Red, White, and Blue

Fourth of July is always one of my favorite holidays to celebrate. We all get together as a family for a cookout that includes burgers, chicken, hot dogs, pasta salad, fries, and fruit. We always conclude our day with fireworks and sparklers. This year, we conducted a flag retirement ceremony. Grandma had two flags that needed to be retired, so we all took part in the proper way to dispose of them. It was very impactful and special to do on Independence Day.

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A World Without Ag Wednesdays: Tomatoes

With 4th of July approaching, I thought it appropriate to highlight a piece of ag that one of our founding fathers helped promote–tomatoes.

I absolutely love tomatoes. Sadly, our garden tomatoes are not doing well, and I have yet to have a tomato sandwich with homegrown produce. Sad days, I know; however, I can find comfort in the fact that tomatoes are a popular food and no longer thought to be poisonous. How in the world such a wonderful food could be feared is beyond me, but thanks to a few individuals, especially Thomas Jefferson, tomatoes are now celebrated and devoured.

During Colonial times, folks related tomato plants with the poisonous nightshade plant, and only grew tomatoes for ornamental purposes. Not everyone was so paranoid about the plant, though. In South and Central America, where tomatoes originated, people had no qualms eating them. In France, tomatoes were called pomme d’amore, or “apple of love,” suggesting that they were also loved, but some experts say that this name was mistaken for the Spanish words “apple of the Moors.” It is thought that the first tomato came from Peru. Interestingly, all parts of the tomato plant are poisonous except for the fruit.

It took the efforts of Thomas Jefferson and his family to make the tomato go from feared to celebrated…well supposedly the Jefferson family is responsible for the tomatoes popularity. It is up for debate, but is generally accepted. Jefferson grew tomatoes in his garden where his daughters and granddaughters used them in all sorts of recipes like gumbo and pickling. When a prominent family like the Jeffersons use tomatoes (and don’t die of poison), you can well imagine that its popularity quickly rose.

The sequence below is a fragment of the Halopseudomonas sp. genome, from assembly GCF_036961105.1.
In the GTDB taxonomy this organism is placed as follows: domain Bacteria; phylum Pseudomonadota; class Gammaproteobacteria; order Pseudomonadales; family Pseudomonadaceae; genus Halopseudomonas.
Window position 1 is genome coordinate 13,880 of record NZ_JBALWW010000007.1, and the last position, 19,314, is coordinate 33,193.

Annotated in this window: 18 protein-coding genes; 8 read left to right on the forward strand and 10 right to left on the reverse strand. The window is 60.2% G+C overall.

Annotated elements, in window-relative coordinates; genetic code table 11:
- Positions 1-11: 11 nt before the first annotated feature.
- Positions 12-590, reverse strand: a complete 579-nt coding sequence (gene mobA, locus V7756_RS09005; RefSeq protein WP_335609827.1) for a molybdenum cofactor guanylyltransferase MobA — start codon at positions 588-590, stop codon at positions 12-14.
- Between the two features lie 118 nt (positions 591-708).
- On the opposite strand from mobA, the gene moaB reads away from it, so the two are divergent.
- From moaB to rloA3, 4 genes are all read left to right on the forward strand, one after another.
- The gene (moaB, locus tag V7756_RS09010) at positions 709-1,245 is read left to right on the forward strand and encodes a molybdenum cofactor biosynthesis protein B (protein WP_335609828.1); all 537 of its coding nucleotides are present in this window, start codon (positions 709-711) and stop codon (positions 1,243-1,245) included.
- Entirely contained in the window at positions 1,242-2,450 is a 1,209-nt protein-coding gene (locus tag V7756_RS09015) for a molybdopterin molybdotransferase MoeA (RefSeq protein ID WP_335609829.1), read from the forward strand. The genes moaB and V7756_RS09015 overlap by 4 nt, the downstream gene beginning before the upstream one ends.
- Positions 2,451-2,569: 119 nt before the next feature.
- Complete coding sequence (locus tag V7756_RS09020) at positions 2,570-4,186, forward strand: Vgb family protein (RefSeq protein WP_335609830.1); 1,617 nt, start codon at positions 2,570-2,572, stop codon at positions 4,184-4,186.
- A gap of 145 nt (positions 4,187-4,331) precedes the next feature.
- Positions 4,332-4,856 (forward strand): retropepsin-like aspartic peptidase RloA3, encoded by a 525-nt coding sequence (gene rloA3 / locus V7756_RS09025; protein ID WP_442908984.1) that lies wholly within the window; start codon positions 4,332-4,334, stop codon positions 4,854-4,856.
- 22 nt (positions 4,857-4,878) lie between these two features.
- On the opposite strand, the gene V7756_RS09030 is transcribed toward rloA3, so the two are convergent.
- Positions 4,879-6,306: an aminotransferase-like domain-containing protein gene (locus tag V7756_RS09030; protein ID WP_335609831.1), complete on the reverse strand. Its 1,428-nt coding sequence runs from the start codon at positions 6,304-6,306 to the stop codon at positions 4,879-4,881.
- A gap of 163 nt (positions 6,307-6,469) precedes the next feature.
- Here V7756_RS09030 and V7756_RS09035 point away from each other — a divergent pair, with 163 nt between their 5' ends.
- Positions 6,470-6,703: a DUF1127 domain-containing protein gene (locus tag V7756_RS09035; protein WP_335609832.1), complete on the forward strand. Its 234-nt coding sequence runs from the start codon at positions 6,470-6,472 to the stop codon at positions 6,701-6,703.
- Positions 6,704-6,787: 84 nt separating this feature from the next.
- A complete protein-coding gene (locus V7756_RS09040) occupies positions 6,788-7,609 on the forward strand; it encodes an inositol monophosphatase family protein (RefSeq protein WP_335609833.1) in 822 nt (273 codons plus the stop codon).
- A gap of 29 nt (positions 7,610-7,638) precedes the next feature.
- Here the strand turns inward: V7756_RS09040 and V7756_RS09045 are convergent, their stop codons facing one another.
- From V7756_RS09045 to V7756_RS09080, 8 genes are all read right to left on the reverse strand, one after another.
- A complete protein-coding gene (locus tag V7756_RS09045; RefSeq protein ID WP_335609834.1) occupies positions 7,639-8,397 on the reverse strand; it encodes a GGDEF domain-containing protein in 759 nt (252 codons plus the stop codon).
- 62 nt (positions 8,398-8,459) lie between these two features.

Source:http://blaine.org/sevenimpossiblethings/?p=1470

Identity Crisis

To set the record straight, tomatoes are fruits, but if you ask the Supreme Court of 1893, they were to be considered a vegetable. You see, there was a tariff on vegetables, but not on fruits. A tomato importer sued a tax collector on the basis that tomatoes were fruits and did not need to be taxed. Ultimately, the Supreme Court got involved and ruled that botanically speaking, tomatoes were fruits, but in layman terms they were vegetables. In addition tomatoes were eaten at dinner with other vegetables, unlike fruit that was typically eaten for dessert. So now, tomatoes have an identity crisis.

American Pride and Production

The United States is one of the leading producers of tomatoes, only coming behind China. They contribute $2 billion in annual farm cash receipts according to the USDA. Tomatoes are grown for either fresh-market or processed. Those that are used for processed are machine picked while fresh-market tomatoes are hand picked. There are also several thousand varieties of tomatoes, and some are better for processing, while others are better for fresh-market. Fresh-market tomatoes are grown in all 50 states, and California grows the most tomatoes overall. It is definitely a far cry from the feared fruit of Colonial days.

Tomato Basil Sandwich…Summertime Favorite

tomatoWhile I love tomatoes in everything and are one of my favorite snacks, one of my favorite ways to use them in the summer is to make a tomato basil sandwich. It is the simplest thing to go out to the garden (when it will actually grow tomatoes), grab a tomato and make a sandwich. All it takes is two slices of bread, spread with mayonnaise, salt and pepper, sliced tomato, and a few basil leaves. Bam! Quick, yummy, and definitely not poisonous! Thanks Jefferson!


Sources:

http://www.ers.usda.gov/topics/crops/vegetables-pulses/tomatoes.aspx

History of Tomatoes

http://www.tomatodirt.com/tomato-facts.html